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Abstract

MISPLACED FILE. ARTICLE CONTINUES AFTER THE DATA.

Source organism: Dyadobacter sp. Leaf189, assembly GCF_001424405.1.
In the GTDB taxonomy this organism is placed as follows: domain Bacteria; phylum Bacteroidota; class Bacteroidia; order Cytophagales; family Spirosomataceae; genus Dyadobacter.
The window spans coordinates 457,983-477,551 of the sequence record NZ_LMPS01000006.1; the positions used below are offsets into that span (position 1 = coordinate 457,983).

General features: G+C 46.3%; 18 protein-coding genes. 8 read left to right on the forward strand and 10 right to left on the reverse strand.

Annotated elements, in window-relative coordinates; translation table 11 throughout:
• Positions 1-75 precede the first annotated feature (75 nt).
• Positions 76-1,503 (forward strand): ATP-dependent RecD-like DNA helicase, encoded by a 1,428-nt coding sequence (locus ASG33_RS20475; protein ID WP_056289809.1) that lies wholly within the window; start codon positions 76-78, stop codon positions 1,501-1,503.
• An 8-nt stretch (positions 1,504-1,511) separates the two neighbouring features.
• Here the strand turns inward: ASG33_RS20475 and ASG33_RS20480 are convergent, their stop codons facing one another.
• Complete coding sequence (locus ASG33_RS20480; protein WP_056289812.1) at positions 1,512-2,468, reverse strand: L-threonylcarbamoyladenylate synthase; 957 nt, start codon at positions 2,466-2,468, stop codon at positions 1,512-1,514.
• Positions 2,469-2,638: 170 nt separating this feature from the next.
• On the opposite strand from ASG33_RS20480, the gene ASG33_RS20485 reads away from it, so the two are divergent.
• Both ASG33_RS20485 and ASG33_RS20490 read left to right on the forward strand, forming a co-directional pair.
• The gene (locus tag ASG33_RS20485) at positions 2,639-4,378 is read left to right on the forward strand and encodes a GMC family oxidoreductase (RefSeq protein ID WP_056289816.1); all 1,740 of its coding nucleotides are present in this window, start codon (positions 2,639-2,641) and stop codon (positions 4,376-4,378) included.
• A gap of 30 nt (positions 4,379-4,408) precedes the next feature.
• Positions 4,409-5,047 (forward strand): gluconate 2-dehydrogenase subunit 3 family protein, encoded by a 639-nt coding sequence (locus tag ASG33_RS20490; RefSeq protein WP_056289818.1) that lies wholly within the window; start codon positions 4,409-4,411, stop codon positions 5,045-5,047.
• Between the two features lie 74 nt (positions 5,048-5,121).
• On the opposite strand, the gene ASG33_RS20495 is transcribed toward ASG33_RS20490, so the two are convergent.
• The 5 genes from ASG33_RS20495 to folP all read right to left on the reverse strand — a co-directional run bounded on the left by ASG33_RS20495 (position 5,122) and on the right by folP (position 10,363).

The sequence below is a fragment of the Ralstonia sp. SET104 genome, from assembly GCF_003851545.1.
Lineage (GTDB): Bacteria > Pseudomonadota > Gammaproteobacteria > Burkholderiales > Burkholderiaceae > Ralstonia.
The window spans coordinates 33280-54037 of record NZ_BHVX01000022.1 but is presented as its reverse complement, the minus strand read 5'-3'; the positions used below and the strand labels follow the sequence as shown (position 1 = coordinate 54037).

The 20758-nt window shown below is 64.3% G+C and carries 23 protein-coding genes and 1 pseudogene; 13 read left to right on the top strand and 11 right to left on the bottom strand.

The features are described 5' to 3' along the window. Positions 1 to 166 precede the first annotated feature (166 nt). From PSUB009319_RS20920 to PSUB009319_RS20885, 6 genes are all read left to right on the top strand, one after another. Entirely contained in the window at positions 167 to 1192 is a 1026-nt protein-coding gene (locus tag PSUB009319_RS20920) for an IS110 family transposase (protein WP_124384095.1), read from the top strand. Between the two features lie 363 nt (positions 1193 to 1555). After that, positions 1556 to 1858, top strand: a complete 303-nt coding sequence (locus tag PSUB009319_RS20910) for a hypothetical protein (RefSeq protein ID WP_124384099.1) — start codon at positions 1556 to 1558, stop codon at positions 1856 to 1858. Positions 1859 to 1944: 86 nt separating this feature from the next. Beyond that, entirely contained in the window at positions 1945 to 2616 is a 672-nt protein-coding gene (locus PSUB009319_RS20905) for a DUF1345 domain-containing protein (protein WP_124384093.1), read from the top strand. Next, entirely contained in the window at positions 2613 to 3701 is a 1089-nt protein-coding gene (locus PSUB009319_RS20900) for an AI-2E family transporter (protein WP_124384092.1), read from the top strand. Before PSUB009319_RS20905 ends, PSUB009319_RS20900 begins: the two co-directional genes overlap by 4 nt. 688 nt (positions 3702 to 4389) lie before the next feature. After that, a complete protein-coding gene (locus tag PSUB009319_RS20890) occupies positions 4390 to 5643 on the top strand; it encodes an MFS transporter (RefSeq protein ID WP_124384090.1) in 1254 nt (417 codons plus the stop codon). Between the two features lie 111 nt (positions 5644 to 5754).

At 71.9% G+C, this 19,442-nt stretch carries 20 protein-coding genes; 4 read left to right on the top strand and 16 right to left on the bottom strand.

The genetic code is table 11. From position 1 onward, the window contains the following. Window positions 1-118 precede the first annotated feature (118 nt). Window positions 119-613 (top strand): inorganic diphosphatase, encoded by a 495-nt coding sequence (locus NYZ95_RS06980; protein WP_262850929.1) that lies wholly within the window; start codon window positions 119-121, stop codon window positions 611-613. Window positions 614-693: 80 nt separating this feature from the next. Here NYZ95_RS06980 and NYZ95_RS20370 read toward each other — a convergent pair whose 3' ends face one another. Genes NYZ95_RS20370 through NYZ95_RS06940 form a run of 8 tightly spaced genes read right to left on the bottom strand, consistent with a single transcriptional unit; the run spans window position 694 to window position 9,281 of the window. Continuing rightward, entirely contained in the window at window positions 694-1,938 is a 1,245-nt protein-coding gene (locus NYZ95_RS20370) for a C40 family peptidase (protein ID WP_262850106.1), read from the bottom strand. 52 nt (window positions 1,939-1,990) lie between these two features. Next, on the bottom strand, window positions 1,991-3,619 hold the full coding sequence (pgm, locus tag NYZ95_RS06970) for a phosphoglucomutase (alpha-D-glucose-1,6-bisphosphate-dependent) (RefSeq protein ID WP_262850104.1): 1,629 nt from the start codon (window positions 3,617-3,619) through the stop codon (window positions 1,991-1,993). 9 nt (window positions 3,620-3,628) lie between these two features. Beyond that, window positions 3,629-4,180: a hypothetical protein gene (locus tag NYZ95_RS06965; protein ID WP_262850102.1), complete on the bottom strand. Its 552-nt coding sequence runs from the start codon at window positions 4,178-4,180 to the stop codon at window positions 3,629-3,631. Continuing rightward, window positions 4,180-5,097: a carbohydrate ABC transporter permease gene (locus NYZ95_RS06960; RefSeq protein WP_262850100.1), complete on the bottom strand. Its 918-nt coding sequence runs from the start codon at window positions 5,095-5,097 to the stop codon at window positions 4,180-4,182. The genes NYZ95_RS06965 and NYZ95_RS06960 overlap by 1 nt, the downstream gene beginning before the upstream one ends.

Experiments on hydrothermal degradation of Pyrococcus abyssi biomass were conducted at elevated pressure (40 MPa) over a 200–450 °C temperature range in sapphire reaction cells. Few organic compounds could be detected in the 200 °C experiment. This lack was attributed to an incomplete degradation of P. abyssi cells. On the contrary, a wide range of soluble organic molecules were generated at temperatures ≥350 °C including toluene, styrene, C8–C16 alkyl-benzenes, naphthalene, C11–C16 alkyl-naphthalenes, even carbon number C12–C18 polycyclic aromatic hydrocarbons, C15–C18 alkyl-phenanthrenes and C8:0–C16:0 n-carboxylic acids. The effect of time on the final organic composition of the degraded P. abyssi solutions at 350 °C was also investigated. For that purpose the biomass was exposed for 10, 20, 60, 90, 270 and 720 min at 350 °C. We observed a similar effect of temperature and time on the chemical diversity obtained. In addition, temperature and time increased the degree of alkylation of alkyl-benzenes. This study offers additional evidence that a portion of the aliphatic hydrocarbons present in the fluids from the Rainbow ultramafic-hosted hydrothermal field may be abiogenic whereas a portion of the aromatic hydrocarbons and n-carboxylic acids may have a biogenic origin. We suggest that aromatic hydrocarbons and linear fatty acids at the Rainbow site may be derived directly from thermogenic alteration of material from the sub-seafloor biosphere. Yet we infer that the formation and dissolution of carboxylic acids in hydrothermal fluids may be controlled by other processes than in our experiments.